How was it that Jewish communities living under Christian rule in the Middle Ages were able not simply to survive, but to flourish in numbers and intellectual creativity? This is the central concern of Robert Chazan’s new book, a fast-moving survey that draws upon material published in several of his earlier books. Starting from the biblical passages that animated discussions throughout the medieval period, Chazan explains how each community interpreted these passages differently, and the significance that these conflicting interpretations had for how Jews and Christians thought of themselves and each other. This parallel approach reinforces what is perhaps Chazan’s main point — that Jewish communities were responding to Christian ones, defending themselves against the challenge posed by the other. In his epilogue, Chazan points to the characteristics of medieval European Jewry that he believes helped those same Jewish communities play a highly successful role in the modern world.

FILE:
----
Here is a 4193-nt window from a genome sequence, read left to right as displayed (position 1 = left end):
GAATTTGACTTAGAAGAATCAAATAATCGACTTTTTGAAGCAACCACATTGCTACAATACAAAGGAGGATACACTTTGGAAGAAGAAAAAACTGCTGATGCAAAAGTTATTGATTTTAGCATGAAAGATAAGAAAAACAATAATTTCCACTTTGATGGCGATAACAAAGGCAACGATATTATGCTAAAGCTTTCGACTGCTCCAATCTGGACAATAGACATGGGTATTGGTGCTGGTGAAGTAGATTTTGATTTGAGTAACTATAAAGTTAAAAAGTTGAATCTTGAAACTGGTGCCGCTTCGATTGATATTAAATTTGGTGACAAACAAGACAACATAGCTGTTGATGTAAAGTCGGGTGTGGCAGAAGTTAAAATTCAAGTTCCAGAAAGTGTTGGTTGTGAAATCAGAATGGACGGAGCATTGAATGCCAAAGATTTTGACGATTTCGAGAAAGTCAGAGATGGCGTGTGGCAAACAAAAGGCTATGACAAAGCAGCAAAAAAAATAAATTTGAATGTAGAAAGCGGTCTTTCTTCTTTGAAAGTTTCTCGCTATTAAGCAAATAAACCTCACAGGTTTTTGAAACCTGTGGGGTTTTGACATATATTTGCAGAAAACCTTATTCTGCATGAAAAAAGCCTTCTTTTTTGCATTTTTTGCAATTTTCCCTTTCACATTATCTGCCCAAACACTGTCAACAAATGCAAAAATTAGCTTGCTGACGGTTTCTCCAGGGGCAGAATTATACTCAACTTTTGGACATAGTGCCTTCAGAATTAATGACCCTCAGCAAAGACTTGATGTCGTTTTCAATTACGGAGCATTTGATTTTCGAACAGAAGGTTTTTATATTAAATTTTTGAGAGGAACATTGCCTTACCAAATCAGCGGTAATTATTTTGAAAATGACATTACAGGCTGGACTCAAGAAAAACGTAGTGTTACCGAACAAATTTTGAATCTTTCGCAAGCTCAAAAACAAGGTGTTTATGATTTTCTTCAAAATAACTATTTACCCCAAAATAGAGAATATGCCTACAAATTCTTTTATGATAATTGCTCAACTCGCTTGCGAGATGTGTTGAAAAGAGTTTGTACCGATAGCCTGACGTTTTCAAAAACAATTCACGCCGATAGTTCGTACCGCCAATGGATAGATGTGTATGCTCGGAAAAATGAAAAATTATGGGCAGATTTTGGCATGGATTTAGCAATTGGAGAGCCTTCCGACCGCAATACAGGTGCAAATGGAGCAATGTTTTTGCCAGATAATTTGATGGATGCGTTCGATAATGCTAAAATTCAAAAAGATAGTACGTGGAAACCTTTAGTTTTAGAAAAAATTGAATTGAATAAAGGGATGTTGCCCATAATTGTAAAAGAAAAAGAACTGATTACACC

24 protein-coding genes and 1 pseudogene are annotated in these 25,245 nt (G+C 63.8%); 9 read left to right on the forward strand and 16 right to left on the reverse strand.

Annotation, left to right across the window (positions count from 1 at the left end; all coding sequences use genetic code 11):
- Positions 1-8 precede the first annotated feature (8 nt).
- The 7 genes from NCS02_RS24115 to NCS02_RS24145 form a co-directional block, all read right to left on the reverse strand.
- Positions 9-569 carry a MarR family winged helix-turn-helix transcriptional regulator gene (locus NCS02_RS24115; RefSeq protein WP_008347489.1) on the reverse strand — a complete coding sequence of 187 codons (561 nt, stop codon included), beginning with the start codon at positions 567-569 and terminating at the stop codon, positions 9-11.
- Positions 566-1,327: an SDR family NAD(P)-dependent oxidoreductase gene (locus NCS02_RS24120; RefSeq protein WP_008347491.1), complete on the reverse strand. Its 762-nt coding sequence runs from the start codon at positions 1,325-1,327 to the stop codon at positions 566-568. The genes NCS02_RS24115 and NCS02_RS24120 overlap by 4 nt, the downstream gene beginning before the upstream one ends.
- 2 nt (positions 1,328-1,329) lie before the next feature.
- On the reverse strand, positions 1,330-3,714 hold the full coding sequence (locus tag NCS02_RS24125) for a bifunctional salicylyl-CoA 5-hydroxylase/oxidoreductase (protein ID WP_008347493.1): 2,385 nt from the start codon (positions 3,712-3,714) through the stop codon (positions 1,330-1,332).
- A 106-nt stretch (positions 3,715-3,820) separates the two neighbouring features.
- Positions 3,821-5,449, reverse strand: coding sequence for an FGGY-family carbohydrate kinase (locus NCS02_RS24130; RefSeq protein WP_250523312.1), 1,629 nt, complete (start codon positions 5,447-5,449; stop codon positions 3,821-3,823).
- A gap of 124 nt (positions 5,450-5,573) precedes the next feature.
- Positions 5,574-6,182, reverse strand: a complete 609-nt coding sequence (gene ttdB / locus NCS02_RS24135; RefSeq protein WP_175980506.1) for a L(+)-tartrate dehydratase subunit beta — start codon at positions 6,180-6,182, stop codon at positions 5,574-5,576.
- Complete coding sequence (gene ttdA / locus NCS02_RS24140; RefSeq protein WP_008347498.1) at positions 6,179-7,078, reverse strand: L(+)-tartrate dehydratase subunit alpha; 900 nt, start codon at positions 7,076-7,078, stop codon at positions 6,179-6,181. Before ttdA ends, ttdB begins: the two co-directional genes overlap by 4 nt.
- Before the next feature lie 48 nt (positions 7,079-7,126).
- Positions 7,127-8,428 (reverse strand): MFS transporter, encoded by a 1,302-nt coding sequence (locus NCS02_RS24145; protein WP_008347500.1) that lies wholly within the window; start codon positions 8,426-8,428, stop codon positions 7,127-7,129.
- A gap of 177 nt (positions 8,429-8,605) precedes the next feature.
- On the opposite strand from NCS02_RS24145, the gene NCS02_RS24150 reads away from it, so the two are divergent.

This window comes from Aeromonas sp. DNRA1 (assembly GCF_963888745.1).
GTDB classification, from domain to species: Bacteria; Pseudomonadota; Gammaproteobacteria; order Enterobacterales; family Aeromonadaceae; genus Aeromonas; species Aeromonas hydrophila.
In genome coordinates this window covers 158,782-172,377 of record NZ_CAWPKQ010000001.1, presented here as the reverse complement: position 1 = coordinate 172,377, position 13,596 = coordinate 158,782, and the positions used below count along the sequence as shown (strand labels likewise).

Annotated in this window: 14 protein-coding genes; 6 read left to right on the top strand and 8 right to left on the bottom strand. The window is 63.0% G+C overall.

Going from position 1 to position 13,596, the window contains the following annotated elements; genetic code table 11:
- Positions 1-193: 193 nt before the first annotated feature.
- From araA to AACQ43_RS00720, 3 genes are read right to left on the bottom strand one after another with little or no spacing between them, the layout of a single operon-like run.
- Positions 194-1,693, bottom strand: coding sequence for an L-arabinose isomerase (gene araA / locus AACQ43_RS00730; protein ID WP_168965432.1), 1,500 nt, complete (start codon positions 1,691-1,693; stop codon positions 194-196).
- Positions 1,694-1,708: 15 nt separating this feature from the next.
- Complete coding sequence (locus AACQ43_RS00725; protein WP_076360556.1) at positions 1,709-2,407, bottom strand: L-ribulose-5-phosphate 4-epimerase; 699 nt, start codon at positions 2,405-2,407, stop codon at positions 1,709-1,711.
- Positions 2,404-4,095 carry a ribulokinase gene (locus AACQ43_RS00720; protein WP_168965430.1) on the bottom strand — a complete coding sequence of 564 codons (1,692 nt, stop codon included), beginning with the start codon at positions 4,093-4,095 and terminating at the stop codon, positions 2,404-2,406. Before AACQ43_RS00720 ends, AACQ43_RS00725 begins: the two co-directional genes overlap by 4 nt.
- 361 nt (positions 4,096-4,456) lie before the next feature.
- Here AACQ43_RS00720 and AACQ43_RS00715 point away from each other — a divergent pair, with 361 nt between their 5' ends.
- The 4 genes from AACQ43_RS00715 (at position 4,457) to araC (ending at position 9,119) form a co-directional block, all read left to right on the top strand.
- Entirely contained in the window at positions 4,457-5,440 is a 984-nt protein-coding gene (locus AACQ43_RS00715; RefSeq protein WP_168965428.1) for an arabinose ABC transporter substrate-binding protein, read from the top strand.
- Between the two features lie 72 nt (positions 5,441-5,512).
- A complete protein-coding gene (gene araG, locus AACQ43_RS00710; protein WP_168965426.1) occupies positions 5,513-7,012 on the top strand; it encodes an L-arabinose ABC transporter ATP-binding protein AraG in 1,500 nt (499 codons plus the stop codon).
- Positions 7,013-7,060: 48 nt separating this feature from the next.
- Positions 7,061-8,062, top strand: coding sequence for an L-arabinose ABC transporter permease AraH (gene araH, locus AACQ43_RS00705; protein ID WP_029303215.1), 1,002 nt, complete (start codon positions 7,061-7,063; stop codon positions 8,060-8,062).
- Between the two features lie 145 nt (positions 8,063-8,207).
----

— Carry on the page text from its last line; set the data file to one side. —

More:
Pinchas Roth (PR) is a post-doctoral fellow at Ben Gurion University of the Negev.